•Monday to Sunday
•Summer Hours - 8.00am to 10.00pm from the 1st April to 30th September
•Winter Hours - 8.00am to Dusk from the 1st October to the 31st March
For any Cemetery enquiry, please contact the Cemetery Manager or Cemetery Superintendent at Kernan Cemetery Tel: 028 3833 9059.
The townland and parish of Seagoe derive their name from 'Suidhe Gobhan', the seat of Gobhan. Gobhan was a saintly man, who according to tradition had set up a monastery on the banks of the River Bann in Iveagh in Ulster and was leader 'of a thousand monks'.
There has been a Christian tradition in the area since the 6th century. The remains of a 15th century church can be seen in the peaceful oasis that is Seagoe Cemetery.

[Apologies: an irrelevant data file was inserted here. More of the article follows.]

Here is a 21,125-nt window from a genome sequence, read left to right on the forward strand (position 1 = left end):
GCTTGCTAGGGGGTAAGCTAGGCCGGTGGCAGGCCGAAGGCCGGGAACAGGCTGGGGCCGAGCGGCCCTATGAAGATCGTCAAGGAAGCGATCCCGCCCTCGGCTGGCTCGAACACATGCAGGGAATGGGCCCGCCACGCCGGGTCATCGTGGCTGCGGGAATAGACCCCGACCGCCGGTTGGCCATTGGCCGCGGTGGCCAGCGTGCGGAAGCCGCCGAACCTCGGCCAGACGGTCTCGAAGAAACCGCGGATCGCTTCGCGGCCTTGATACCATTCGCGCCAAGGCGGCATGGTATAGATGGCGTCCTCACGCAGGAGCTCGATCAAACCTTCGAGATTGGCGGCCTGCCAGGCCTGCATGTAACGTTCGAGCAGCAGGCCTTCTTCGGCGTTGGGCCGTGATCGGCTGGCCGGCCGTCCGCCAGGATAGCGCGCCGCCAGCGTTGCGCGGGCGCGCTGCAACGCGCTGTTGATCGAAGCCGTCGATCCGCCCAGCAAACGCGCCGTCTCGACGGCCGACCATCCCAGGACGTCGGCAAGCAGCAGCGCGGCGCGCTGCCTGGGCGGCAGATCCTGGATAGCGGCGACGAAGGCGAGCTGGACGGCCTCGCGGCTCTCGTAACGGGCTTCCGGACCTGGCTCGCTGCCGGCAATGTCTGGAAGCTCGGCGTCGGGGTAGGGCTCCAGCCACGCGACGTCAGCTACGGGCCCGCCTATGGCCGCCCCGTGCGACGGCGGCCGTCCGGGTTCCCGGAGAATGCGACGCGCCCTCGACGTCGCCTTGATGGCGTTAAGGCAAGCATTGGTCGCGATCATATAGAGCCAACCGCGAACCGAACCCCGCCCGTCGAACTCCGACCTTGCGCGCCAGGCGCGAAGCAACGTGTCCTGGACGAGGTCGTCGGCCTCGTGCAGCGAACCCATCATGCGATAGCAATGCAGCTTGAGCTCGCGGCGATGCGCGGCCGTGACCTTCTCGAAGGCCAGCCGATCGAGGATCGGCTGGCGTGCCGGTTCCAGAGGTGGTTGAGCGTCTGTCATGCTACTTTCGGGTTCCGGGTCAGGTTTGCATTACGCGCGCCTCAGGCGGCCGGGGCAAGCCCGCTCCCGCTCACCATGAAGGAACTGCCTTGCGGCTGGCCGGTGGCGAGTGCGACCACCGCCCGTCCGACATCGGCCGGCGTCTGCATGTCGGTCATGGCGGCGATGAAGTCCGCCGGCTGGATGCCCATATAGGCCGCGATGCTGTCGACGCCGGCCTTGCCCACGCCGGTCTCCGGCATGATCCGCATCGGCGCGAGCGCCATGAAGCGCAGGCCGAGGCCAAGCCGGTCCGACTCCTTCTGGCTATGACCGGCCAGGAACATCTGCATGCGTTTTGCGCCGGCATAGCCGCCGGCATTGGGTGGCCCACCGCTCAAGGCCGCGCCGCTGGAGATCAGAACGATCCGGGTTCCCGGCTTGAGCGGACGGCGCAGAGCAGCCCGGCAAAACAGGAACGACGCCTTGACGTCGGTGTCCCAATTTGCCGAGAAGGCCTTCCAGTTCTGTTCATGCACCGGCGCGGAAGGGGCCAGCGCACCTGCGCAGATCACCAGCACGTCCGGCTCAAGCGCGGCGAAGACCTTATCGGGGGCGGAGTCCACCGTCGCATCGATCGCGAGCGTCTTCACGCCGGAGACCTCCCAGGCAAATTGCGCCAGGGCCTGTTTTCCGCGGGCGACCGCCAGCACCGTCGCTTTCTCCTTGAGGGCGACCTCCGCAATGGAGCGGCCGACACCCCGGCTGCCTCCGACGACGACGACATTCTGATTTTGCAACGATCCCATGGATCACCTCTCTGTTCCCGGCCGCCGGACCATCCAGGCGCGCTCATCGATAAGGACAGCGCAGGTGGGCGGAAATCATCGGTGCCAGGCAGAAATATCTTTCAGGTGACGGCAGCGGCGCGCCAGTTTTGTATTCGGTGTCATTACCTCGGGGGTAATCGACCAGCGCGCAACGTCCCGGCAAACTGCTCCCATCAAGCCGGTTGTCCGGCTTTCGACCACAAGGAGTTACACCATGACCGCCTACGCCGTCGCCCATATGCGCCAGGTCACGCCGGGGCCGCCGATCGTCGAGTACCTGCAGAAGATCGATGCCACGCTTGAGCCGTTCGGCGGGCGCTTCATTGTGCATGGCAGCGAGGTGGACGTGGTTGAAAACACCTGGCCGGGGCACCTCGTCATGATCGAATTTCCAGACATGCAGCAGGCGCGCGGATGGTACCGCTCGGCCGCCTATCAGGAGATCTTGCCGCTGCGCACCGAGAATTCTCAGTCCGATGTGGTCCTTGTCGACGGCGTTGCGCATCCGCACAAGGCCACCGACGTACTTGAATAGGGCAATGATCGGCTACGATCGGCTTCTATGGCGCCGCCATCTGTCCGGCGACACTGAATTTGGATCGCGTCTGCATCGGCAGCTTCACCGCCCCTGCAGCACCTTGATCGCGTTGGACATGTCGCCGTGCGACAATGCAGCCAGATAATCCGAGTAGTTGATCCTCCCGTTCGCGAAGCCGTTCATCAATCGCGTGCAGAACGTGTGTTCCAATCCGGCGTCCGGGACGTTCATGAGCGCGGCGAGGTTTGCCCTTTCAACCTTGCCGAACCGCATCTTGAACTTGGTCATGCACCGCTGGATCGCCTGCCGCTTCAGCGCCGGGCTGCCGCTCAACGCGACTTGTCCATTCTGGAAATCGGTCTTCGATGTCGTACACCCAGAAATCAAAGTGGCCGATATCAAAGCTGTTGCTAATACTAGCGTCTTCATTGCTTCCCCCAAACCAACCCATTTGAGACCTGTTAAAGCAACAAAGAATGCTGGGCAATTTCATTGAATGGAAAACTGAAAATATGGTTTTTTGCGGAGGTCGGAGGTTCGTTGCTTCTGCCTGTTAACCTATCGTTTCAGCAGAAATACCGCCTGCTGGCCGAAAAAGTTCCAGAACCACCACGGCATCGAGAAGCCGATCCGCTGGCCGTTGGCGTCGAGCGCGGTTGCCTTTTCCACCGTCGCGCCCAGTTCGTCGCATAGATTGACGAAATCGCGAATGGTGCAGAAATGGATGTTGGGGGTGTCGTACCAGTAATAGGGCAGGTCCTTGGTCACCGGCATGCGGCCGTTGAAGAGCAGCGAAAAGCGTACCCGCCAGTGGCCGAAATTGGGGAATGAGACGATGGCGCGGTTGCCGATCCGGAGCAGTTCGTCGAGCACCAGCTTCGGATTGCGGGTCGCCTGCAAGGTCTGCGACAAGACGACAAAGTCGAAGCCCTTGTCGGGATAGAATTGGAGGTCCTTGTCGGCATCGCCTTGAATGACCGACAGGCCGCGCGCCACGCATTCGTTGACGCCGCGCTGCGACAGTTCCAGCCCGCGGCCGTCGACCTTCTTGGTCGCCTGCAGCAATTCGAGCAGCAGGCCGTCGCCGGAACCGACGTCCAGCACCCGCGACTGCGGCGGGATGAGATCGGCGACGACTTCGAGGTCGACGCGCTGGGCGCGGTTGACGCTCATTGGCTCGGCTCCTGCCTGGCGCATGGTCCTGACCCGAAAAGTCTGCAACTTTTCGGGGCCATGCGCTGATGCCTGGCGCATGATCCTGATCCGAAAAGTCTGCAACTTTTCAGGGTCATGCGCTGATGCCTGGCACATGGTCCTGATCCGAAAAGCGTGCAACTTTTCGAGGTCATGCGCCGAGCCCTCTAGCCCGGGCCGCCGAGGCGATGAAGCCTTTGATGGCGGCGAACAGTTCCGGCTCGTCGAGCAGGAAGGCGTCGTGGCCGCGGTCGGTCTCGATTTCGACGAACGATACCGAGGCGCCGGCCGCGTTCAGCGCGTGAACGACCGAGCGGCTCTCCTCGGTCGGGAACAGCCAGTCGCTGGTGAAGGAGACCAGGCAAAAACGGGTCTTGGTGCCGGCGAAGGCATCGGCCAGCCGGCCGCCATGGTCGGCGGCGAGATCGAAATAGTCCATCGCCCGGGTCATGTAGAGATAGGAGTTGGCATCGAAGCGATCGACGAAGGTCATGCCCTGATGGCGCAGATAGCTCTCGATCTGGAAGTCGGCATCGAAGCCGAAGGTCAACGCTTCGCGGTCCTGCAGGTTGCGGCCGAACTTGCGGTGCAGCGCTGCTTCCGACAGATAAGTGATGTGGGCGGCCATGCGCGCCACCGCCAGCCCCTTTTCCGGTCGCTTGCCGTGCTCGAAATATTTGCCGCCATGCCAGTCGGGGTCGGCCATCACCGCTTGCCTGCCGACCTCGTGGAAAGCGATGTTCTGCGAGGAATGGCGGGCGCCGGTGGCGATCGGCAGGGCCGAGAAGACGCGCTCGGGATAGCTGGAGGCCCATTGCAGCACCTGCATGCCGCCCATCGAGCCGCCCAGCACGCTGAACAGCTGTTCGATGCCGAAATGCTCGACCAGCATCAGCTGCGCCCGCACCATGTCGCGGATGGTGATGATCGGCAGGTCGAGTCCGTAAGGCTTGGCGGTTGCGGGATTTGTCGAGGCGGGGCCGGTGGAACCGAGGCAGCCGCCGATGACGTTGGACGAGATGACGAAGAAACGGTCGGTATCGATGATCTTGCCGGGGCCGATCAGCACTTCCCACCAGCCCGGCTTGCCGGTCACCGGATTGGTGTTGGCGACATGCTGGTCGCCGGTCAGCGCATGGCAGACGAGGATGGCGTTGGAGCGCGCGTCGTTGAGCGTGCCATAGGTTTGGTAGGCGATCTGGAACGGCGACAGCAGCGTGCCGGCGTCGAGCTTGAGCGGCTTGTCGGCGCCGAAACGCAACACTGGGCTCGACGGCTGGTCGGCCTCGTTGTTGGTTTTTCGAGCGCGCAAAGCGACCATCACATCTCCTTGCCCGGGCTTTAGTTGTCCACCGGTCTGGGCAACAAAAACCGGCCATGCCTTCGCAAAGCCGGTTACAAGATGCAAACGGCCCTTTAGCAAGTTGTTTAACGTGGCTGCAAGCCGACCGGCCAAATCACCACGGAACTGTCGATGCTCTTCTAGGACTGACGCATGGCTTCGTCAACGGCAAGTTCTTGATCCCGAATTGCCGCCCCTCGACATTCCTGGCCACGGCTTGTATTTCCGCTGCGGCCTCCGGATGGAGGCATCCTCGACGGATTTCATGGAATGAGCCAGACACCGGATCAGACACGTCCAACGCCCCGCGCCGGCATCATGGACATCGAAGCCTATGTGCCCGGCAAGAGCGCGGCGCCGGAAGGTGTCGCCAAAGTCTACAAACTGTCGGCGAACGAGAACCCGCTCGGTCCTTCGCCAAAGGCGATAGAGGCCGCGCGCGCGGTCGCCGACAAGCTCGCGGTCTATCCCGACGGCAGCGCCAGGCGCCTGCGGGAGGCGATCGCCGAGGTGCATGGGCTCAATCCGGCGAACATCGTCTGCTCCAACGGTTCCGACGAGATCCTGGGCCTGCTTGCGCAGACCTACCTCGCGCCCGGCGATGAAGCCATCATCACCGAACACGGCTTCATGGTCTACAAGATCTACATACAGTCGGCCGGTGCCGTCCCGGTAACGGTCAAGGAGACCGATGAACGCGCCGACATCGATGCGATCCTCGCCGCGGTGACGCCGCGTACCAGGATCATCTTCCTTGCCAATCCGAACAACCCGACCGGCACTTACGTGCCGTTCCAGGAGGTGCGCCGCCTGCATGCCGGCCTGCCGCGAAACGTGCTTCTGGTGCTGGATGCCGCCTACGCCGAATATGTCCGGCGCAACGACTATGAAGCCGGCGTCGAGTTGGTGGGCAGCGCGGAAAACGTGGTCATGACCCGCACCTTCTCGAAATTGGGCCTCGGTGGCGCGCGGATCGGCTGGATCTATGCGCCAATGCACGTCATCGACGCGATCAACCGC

The 'Seagoe Bell', originally found in Scarva Parish, was used for many years during funeral services at Seagoe. The Bell of Seagoe, is one of four names attributed to this bell. The inscription in Irish assists in approximating the age of the bell, and to speculate on the background of its keepers. The inscription, 'Oroit ar Chumascach m Ailello' - A prayer for Commascach son of Ailill. The death of this Cumascach, the Economist of the Cathedral of Armagh, is recorded in the Annala Rioghachta Eireann at the year 904, which might infer that the bell is eleven hundred years old this year. Cumascach's mother, Gormlaith, was a daughter of Murdach, King of Ulster. The Bell of Seagoe was kept in the parish for approximately one hundred years, 1730-1830, and is now on display in the National Museum of Ireland, Dublin, alongside the Bell of Saint Patrick.